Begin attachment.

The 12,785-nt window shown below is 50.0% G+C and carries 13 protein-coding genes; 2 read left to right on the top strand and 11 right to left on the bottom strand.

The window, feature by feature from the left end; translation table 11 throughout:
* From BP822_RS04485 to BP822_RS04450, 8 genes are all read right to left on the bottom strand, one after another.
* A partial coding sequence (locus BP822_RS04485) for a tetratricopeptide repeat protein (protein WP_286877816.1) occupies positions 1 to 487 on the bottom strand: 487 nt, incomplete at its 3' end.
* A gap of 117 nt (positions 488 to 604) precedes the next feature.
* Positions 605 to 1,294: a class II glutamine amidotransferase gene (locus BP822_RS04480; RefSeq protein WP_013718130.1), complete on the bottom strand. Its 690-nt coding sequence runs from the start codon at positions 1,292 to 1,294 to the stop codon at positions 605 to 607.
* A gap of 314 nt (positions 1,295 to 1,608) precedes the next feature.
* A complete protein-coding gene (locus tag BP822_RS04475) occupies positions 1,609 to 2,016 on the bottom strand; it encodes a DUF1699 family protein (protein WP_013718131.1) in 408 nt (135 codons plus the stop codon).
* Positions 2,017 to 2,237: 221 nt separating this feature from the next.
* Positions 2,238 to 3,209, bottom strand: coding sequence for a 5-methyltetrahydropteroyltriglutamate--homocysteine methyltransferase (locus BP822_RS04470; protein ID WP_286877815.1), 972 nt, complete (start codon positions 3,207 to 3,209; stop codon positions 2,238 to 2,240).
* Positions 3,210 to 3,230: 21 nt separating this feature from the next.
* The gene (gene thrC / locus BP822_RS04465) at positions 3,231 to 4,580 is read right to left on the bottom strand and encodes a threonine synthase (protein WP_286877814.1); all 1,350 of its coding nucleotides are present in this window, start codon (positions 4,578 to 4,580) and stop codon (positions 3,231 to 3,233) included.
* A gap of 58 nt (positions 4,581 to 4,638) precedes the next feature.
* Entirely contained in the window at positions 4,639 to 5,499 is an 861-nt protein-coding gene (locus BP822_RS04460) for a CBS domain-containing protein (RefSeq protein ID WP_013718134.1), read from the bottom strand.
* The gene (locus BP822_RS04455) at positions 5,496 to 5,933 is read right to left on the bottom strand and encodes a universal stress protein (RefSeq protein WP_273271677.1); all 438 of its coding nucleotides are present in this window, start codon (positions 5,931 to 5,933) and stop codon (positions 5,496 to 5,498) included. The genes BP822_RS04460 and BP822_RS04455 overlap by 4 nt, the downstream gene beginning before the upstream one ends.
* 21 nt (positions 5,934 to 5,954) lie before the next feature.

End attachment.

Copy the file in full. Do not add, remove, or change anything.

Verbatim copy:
The 12,785-nt window shown below is 50.0% G+C and carries 13 protein-coding genes; 2 read left to right on the top strand and 11 right to left on the bottom strand.

The window, feature by feature from the left end; translation table 11 throughout:
* From BP822_RS04485 to BP822_RS04450, 8 genes are all read right to left on the bottom strand, one after another.
* A partial coding sequence (locus BP822_RS04485) for a tetratricopeptide repeat protein (protein WP_286877816.1) occupies positions 1 to 487 on the bottom strand: 487 nt, incomplete at its 3' end.
* A gap of 117 nt (positions 488 to 604) precedes the next feature.
* Positions 605 to 1,294: a class II glutamine amidotransferase gene (locus BP822_RS04480; RefSeq protein WP_013718130.1), complete on the bottom strand. Its 690-nt coding sequence runs from the start codon at positions 1,292 to 1,294 to the stop codon at positions 605 to 607.
* A gap of 314 nt (positions 1,295 to 1,608) precedes the next feature.
* A complete protein-coding gene (locus tag BP822_RS04475) occupies positions 1,609 to 2,016 on the bottom strand; it encodes a DUF1699 family protein (protein WP_013718131.1) in 408 nt (135 codons plus the stop codon).
* Positions 2,017 to 2,237: 221 nt separating this feature from the next.
* Positions 2,238 to 3,209, bottom strand: coding sequence for a 5-methyltetrahydropteroyltriglutamate--homocysteine methyltransferase (locus BP822_RS04470; protein ID WP_286877815.1), 972 nt, complete (start codon positions 3,207 to 3,209; stop codon positions 2,238 to 2,240).
* Positions 3,210 to 3,230: 21 nt separating this feature from the next.
* The gene (gene thrC / locus BP822_RS04465) at positions 3,231 to 4,580 is read right to left on the bottom strand and encodes a threonine synthase (protein WP_286877814.1); all 1,350 of its coding nucleotides are present in this window, start codon (positions 4,578 to 4,580) and stop codon (positions 3,231 to 3,233) included.
* A gap of 58 nt (positions 4,581 to 4,638) precedes the next feature.
* Entirely contained in the window at positions 4,639 to 5,499 is an 861-nt protein-coding gene (locus BP822_RS04460) for a CBS domain-containing protein (RefSeq protein ID WP_013718134.1), read from the bottom strand.
* The gene (locus BP822_RS04455) at positions 5,496 to 5,933 is read right to left on the bottom strand and encodes a universal stress protein (RefSeq protein WP_273271677.1); all 438 of its coding nucleotides are present in this window, start codon (positions 5,931 to 5,933) and stop codon (positions 5,496 to 5,498) included. The genes BP822_RS04460 and BP822_RS04455 overlap by 4 nt, the downstream gene beginning before the upstream one ends.
* 21 nt (positions 5,934 to 5,954) lie before the next feature.